Asked whether this should include retail spaces, May said it was important to prevent high streets from being hollowed out.
“Retailing is changing, with buying more goods online, and one of the elements of the new planning rules we’re setting out is to make it easier for shops to be turned into housing if that’s appropriate, but also for development above retail units to take place,” she said.
“Often there’s a very good argument for having homes being built in the centre of town, accessible to shops, accessible to transport infrastructure as well. And greater extension upwards can be, I think, one of the solutions for ensuring we’re building enough homes.”
In a 25-minute speech to the Royal Town Planning Institute conference, May described what she called a broken housing market and a resultant loss of social mobility and community, with younger people justifiably angry at being excluded, increased exploitation of renters and a problem of rough sleeping.
Overcoming this required a united effort, she continued. “It’s so important, not just for individuals, and for that British dream, but for communities, and people’s stake in the communities, that they’re able to feel that they do have a home of their own.
Now this is the sort of focused action I would like to see in some of our rural towns and districts. The article, all about Bristol, tells us:
Last autumn, campaigners scored an unprecedented victory. The target was “viability assessments”: dossiers produced by housing developers to justify the amount of affordable housing – or lack thereof – in their developments, and which are frequently used during the construction process to shrug off previous commitments.
“Developers were saying, ‘We can’t afford to put 30-40% affordable housing in here,’ to make the profits they are legally entitled to,” says Louie Herbert, spokesperson for Bristol-born tenants union Acorn. “But all of their numbers – how much they projected to sell the houses for, how much they bought the land for – were redacted.”
Acorn, along with the Bristol Cable media co-operative, campaigned for the full release of these files. Following a public outcry, the council voted to make the viability assessments public.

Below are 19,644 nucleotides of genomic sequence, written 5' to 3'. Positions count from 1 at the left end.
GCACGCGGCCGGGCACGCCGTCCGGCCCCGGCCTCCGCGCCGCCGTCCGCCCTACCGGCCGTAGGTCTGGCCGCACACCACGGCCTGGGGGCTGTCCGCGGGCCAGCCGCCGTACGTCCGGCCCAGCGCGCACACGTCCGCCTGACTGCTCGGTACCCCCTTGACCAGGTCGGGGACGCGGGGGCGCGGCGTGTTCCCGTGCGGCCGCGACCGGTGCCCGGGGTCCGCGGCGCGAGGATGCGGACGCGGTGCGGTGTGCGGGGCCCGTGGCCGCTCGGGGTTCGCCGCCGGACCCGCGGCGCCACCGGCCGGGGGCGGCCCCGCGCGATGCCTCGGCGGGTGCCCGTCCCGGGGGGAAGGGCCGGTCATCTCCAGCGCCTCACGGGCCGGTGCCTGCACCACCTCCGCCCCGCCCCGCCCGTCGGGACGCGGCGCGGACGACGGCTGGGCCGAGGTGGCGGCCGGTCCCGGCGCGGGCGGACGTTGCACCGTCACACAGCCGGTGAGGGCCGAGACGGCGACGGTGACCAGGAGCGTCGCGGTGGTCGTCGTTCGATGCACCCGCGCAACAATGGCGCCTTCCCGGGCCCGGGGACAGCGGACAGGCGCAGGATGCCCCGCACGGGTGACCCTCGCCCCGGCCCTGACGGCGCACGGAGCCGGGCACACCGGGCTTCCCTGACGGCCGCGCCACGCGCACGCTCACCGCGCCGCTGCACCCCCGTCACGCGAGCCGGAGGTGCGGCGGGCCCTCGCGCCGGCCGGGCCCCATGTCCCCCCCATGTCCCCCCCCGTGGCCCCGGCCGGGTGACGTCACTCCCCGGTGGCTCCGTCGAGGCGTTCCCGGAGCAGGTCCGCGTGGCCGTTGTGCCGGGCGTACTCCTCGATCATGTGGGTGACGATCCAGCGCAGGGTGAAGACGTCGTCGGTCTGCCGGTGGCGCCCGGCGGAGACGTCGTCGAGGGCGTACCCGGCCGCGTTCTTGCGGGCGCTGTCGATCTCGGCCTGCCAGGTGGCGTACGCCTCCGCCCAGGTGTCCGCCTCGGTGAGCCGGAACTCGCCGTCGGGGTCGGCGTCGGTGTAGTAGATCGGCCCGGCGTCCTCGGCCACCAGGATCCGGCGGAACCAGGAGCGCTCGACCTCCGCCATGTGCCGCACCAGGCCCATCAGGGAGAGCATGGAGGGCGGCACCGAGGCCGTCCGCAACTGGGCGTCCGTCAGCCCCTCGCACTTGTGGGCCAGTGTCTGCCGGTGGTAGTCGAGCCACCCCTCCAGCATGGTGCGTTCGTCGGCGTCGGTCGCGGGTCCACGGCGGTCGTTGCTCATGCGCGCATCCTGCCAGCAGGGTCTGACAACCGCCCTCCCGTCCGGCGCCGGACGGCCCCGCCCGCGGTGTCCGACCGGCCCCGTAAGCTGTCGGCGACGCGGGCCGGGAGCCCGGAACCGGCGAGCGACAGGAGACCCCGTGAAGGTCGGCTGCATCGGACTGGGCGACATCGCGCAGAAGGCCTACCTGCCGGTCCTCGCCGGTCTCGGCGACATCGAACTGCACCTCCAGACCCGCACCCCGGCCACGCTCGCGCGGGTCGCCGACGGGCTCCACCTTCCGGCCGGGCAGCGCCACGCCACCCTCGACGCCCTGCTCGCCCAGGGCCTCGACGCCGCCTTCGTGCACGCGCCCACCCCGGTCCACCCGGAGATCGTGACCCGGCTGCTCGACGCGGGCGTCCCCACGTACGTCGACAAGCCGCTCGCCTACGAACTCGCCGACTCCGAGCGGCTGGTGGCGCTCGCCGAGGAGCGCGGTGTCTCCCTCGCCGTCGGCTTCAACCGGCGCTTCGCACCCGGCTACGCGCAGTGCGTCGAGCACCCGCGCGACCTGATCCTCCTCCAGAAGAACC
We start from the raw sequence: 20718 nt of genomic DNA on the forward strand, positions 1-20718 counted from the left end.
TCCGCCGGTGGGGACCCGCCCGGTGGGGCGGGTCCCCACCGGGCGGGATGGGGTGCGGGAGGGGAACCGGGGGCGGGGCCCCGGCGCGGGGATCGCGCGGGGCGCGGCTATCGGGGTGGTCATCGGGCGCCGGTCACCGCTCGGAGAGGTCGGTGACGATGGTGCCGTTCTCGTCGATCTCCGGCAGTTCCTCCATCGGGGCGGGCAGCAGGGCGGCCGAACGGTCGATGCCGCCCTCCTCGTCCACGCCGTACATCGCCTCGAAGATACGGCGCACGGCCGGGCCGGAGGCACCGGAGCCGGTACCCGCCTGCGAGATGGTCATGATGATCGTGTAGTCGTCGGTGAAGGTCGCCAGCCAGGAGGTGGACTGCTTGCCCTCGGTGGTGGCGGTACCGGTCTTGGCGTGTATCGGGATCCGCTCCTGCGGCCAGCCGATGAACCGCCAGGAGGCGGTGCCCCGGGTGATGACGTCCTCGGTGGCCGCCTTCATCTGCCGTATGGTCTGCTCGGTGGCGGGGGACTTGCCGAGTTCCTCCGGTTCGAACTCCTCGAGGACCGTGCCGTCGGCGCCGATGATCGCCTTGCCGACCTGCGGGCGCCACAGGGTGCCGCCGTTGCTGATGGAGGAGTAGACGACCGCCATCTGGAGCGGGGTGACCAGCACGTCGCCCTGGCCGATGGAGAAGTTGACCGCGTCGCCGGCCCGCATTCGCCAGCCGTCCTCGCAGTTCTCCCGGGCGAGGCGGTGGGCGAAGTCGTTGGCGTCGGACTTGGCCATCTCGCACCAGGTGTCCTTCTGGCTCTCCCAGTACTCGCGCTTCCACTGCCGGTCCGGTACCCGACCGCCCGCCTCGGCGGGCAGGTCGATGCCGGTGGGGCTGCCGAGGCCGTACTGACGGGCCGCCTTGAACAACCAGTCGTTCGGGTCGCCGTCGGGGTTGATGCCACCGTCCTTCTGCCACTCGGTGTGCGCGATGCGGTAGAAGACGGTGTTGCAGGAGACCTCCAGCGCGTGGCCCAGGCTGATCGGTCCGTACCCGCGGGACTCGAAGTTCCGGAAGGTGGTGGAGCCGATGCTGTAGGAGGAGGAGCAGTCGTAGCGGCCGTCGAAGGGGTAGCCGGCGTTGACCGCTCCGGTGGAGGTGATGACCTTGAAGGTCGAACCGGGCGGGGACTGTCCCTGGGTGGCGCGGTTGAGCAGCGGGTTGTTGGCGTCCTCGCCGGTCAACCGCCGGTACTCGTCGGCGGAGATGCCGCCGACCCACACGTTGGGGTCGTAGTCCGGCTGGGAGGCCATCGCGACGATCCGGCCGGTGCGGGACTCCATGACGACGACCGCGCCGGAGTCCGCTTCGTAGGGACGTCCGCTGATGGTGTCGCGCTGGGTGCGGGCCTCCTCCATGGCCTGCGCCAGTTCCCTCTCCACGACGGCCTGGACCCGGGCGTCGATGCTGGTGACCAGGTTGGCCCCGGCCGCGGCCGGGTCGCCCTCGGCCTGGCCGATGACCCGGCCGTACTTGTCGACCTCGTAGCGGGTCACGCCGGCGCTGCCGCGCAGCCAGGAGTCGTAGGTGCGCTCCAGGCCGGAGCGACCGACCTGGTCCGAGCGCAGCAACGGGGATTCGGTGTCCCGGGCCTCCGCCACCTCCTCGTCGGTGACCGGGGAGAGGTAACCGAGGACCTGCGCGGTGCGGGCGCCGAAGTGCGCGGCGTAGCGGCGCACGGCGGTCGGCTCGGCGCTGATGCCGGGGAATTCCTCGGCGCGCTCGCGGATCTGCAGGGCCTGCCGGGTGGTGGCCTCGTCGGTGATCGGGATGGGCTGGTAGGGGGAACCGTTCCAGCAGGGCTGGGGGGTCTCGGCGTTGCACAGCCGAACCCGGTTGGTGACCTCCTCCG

Now, Herbert says, the public can examine these assessments themselves, and make sure that more affordable housing is built in their areas.
In response, Andrew Whitaker, planning director at the Home Builders Federation (HBF), argues that those without formal training “may feel that the figures set out in such assessments are ‘too high’ or ‘too low’ and make representations and decisions accordingly, rather than based on the evidence.”
For now, it’s too soon to tell if publishing the viability assessments has achieved change in Bristol. But it’s a small step that could point the way for cities such as London, where viability assessments remain pervasive, or Manchester, where in contravention of the city’s own guidelines, none of the nearly 15,000 planned new developments have any provision for affordable housing.
Bristol’s mayor, Marvin Rees, believes that it sends a signal to developers: “We’re a great city to do business in – but we want the right kind of money.”
I personally find the Archers stero-typically boring. I have to admit in relation to this article however that it is a bit more contemporary and relevant than I usually give it credit for. It tells us:
A high-profile domestic abuse storyline on The Archers in 2015 encouraged many other victims to seek help. One woman has told the BBC’s Victoria Derbyshire programme she only realised she had been in a controlling relationship when she listened to the BBC Radio 4 serial.
“The first time I realised what was happening to Helen, I felt something fall inside – your insides turn to water, because it was so familiar, just exactly the way it is,” says Helen Walmsley-Johnson.
The plot on The Archers depicted the gradually unfolding abuse of Helen Titchener by her controlling husband, Rob.
It was praised for its realism by domestic violence charities, who credited it with fuelling a rise in calls to the national domestic violence helpline by almost a fifth.
Ms Walmsley-Johnson says she did not know how to describe what had happened to her 10 years earlier until she heard the story and realised the similarities with her own life.
“The whole love thing, sweeping you off your feet and charming the socks off you, happens very quickly,” she says.
“The control part comes in very slowly underneath all that. So by the time that’s getting a grip on you, you are completely head over heels in love. It’s a distorted version of a normal relationship.”